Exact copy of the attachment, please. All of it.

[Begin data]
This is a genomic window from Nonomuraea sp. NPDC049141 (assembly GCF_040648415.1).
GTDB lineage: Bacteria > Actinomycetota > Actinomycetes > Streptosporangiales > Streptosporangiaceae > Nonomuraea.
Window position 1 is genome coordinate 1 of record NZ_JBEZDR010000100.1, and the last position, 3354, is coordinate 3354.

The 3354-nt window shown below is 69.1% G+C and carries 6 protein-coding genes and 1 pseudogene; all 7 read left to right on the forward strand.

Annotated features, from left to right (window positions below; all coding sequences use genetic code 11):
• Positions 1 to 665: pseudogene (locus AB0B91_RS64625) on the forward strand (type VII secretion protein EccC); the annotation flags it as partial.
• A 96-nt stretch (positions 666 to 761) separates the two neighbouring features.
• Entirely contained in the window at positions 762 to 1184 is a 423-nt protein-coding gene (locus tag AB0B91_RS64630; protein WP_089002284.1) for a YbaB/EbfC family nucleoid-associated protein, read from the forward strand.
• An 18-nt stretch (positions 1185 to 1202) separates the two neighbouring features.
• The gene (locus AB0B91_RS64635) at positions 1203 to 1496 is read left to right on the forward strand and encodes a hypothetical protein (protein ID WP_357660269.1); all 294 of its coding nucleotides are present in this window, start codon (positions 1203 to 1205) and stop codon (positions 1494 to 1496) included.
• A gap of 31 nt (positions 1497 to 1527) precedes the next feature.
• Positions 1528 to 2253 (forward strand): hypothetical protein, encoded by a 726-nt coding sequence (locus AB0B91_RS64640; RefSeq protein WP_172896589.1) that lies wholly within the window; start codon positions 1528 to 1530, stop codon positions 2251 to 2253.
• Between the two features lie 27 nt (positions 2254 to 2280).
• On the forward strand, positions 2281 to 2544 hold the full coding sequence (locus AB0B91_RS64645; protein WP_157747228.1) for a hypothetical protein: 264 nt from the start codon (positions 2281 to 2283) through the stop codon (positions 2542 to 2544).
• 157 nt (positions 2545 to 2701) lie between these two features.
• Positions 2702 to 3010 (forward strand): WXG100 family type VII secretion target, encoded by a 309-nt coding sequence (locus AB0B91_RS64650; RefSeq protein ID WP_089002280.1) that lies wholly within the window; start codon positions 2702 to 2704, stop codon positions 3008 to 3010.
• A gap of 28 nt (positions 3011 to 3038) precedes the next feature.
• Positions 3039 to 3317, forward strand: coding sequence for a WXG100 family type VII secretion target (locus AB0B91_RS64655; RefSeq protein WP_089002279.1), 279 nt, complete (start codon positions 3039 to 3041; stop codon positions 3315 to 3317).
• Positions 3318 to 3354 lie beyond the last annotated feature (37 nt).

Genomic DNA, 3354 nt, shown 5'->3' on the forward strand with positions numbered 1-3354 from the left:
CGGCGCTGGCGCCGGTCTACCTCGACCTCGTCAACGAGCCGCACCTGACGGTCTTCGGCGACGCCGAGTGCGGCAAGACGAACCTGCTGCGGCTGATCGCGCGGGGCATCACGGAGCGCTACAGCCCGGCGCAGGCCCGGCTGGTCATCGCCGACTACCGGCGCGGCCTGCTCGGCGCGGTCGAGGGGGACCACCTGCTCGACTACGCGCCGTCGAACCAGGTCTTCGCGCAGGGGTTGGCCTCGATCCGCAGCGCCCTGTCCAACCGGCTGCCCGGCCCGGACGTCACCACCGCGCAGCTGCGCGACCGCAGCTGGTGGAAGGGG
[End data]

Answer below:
This is a genomic window from Nonomuraea sp. NPDC049141 (assembly GCF_040648415.1).
GTDB lineage: Bacteria > Actinomycetota > Actinomycetes > Streptosporangiales > Streptosporangiaceae > Nonomuraea.
Window position 1 is genome coordinate 1 of record NZ_JBEZDR010000100.1, and the last position, 3354, is coordinate 3354.

The 3354-nt window shown below is 69.1% G+C and carries 6 protein-coding genes and 1 pseudogene; all 7 read left to right on the forward strand.

Annotated features, from left to right (window positions below; all coding sequences use genetic code 11):
• Positions 1 to 665: pseudogene (locus AB0B91_RS64625) on the forward strand (type VII secretion protein EccC); the annotation flags it as partial.
• A 96-nt stretch (positions 666 to 761) separates the two neighbouring features.
• Entirely contained in the window at positions 762 to 1184 is a 423-nt protein-coding gene (locus tag AB0B91_RS64630; protein WP_089002284.1) for a YbaB/EbfC family nucleoid-associated protein, read from the forward strand.
• An 18-nt stretch (positions 1185 to 1202) separates the two neighbouring features.
• The gene (locus AB0B91_RS64635) at positions 1203 to 1496 is read left to right on the forward strand and encodes a hypothetical protein (protein ID WP_357660269.1); all 294 of its coding nucleotides are present in this window, start codon (positions 1203 to 1205) and stop codon (positions 1494 to 1496) included.
• A gap of 31 nt (positions 1497 to 1527) precedes the next feature.
• Positions 1528 to 2253 (forward strand): hypothetical protein, encoded by a 726-nt coding sequence (locus AB0B91_RS64640; RefSeq protein WP_172896589.1) that lies wholly within the window; start codon positions 1528 to 1530, stop codon positions 2251 to 2253.
• Between the two features lie 27 nt (positions 2254 to 2280).
• On the forward strand, positions 2281 to 2544 hold the full coding sequence (locus AB0B91_RS64645; protein WP_157747228.1) for a hypothetical protein: 264 nt from the start codon (positions 2281 to 2283) through the stop codon (positions 2542 to 2544).
• 157 nt (positions 2545 to 2701) lie between these two features.
• Positions 2702 to 3010 (forward strand): WXG100 family type VII secretion target, encoded by a 309-nt coding sequence (locus AB0B91_RS64650; RefSeq protein ID WP_089002280.1) that lies wholly within the window; start codon positions 2702 to 2704, stop codon positions 3008 to 3010.
• A gap of 28 nt (positions 3011 to 3038) precedes the next feature.
• Positions 3039 to 3317, forward strand: coding sequence for a WXG100 family type VII secretion target (locus AB0B91_RS64655; RefSeq protein WP_089002279.1), 279 nt, complete (start codon positions 3039 to 3041; stop codon positions 3315 to 3317).
• Positions 3318 to 3354 lie beyond the last annotated feature (37 nt).

Genomic DNA, 3354 nt, shown 5'->3' on the forward strand with positions numbered 1-3354 from the left:
CGGCGCTGGCGCCGGTCTACCTCGACCTCGTCAACGAGCCGCACCTGACGGTCTTCGGCGACGCCGAGTGCGGCAAGACGAACCTGCTGCGGCTGATCGCGCGGGGCATCACGGAGCGCTACAGCCCGGCGCAGGCCCGGCTGGTCATCGCCGACTACCGGCGCGGCCTGCTCGGCGCGGTCGAGGGGGACCACCTGCTCGACTACGCGCCGTCGAACCAGGTCTTCGCGCAGGGGTTGGCCTCGATCCGCAGCGCCCTGTCCAACCGGCTGCCCGGCCCGGACGTCACCACCGCGCAGCTGCGCGACCGCAGCTGGTGGAAGGGG